Berkeley South Side Merchants Fight for Their Lives
by Steed Dropout
June 18, 2013
PUGNACIOUS TELEGRAPH AVE MERCHANTS FIGHT CUSTOMER FLIGHT
Customer flight can be a terrible thing.
Like girlfriend flight or money flight, which rimes with blight, which is what Teley merchants are fighting.
A lot has gone wrong for this hardy band of avenue loyalists.
Teley/Haste was once the very soul of Berkeley, possibly its real center, like Sixth and Monroe in my boyhood hometown.
Both locations — Teley and Sixth/Monroe — are blights.
Telegraph Avenue used to be a famous avenue, which first came to attention — the whole world was watching — as the avenue erupted in violence over People’s Park in 1969.
Numerous subsequent avenue riots have kept Berkeley’s radical reputation alive. But there has not been a major riot on the avenue in years.
Closing one block after midnight for a mellow anarchist block-party a few years ago is hardly a riot.
Protesters have marched on the avenue during Occupy and to protest the police but they were headed somewhere else; cops have learned to deal with these events so that they were peaceful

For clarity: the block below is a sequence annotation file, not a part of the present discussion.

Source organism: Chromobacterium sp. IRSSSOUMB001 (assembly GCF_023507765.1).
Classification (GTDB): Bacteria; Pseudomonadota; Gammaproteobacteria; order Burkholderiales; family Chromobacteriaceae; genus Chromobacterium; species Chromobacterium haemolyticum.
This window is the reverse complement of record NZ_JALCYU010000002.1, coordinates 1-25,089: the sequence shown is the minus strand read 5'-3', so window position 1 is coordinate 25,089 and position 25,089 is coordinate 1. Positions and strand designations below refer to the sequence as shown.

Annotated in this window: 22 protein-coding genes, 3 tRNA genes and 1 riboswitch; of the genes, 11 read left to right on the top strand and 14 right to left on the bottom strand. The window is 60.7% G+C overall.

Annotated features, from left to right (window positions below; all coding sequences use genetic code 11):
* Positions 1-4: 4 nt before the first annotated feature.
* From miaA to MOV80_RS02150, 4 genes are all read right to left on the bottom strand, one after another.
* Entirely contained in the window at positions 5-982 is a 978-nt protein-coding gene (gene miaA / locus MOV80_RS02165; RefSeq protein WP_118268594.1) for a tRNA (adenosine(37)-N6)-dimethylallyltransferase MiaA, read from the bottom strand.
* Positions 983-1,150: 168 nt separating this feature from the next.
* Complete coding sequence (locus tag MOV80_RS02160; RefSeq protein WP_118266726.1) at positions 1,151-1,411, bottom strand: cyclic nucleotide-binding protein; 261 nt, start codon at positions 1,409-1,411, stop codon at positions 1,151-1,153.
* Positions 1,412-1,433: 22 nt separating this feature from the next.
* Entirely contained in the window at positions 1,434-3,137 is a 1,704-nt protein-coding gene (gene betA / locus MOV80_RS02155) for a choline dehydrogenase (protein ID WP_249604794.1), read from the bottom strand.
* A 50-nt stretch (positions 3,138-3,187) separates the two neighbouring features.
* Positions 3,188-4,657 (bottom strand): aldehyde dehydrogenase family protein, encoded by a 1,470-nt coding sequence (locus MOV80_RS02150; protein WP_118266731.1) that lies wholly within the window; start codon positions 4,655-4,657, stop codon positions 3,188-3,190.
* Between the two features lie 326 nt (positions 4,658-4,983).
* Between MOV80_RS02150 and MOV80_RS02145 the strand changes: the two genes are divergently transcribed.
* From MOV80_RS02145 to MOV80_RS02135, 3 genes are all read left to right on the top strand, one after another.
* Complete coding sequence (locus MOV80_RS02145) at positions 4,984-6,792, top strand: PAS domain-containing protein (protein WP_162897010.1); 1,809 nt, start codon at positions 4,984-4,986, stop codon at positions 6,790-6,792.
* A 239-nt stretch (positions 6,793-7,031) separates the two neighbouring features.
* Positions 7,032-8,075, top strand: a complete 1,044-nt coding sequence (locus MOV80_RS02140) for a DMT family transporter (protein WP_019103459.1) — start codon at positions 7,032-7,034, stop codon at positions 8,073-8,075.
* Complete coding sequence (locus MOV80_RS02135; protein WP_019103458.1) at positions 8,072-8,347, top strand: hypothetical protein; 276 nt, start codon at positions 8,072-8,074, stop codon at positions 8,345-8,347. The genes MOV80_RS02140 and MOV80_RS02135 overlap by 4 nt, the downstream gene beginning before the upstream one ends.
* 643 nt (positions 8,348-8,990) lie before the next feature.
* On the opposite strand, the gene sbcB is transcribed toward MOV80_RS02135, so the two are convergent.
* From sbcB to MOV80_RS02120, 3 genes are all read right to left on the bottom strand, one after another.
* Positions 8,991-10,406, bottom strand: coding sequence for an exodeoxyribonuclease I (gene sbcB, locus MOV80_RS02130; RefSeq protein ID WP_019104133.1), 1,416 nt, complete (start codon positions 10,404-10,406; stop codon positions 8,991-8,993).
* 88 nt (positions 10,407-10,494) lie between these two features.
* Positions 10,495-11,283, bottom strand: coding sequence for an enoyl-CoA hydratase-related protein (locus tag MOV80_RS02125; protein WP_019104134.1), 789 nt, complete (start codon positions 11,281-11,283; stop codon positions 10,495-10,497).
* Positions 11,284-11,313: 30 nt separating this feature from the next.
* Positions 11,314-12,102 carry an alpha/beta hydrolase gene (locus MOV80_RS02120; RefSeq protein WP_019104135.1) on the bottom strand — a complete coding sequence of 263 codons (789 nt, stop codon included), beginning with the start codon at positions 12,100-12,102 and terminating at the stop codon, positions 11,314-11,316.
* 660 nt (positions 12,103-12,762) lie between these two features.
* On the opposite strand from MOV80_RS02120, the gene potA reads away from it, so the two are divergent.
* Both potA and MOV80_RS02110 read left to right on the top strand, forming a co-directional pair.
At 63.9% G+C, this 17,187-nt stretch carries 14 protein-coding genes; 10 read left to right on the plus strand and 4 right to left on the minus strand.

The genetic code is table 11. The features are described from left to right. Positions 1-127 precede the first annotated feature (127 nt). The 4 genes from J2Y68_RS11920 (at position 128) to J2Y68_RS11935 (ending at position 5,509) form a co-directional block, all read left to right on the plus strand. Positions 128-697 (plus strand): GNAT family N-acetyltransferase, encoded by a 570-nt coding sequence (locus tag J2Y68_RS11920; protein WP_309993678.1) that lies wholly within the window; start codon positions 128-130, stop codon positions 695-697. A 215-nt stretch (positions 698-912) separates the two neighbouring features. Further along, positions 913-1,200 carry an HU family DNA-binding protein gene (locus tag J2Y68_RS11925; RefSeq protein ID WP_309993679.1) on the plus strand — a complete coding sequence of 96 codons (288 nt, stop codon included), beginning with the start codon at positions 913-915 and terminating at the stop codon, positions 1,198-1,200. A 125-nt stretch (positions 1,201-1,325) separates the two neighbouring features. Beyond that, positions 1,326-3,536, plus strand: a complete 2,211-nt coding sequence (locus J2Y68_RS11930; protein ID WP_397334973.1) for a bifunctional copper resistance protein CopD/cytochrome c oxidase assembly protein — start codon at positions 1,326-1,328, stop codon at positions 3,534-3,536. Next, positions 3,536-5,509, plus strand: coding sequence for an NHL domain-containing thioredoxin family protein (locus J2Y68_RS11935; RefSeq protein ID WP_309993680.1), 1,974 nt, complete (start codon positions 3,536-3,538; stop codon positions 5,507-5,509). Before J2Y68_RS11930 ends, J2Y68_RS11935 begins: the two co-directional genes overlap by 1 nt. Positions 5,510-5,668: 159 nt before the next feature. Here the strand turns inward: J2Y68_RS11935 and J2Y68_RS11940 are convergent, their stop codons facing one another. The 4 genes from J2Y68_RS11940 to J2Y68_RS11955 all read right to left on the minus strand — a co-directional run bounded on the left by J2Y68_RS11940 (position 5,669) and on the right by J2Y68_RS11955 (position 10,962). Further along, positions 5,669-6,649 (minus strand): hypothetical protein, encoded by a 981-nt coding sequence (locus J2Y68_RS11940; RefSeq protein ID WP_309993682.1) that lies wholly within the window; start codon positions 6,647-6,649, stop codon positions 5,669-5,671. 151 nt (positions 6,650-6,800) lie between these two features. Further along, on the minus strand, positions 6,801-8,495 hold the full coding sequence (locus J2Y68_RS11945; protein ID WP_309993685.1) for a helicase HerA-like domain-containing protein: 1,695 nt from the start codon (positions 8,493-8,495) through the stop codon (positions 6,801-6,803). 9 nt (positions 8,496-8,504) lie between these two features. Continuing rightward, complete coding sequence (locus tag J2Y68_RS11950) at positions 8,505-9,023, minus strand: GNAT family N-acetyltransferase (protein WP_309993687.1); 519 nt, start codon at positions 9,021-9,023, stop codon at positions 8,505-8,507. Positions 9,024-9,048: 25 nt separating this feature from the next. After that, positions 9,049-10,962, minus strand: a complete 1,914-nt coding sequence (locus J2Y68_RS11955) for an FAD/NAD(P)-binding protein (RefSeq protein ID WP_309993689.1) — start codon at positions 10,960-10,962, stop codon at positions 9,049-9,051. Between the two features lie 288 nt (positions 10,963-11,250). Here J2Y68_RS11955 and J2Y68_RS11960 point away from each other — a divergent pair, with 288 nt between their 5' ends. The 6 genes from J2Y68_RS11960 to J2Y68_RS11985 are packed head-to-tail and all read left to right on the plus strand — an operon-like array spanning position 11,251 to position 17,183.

Telegraph/Haste first declined after the 1984 Berkeley Inn fire, which left big vacant lot on prime real-estate. The once-thriving location of the last (we didn’t know it) gathering of beats, hippies, weirdos at the Berkeley Inn.
That lot is vacant as I write, but plans could get underway next year for a new apartment complex.
Cody’s books an internationally famous old bookstore also Teley/Haste self-destructed in 2006 after presenting the likes of Norman Mailor and Bill Clinton.
The Sequoia fire last year at Teley/Haste was the last blow. As one Berkeley reporter wrote — the fire was a death knell to an already hobbled neighborhood. That was this Berkeley Reporter.
The Sequoia fire last year was a blow or one of those Rocky Balboa moments when he takes a meat-grinding beating and comes back
The fire might have been a wake up call.
What do you do when you’re down and out and you’re not Rocky? You throw a show. Just like in a Mickey Rooney-Judy Garland film.
Members of the business improvement district, partnering with the mayor who pitched in with personal appearances and money began meeting with the mayor in his office on Tuesdays. By the third week of meetings they had come up with a series of wacky schemes for attracting crowds .
Part One of what could be a three piece series. Stay tuned to see how the fight progresses or fails.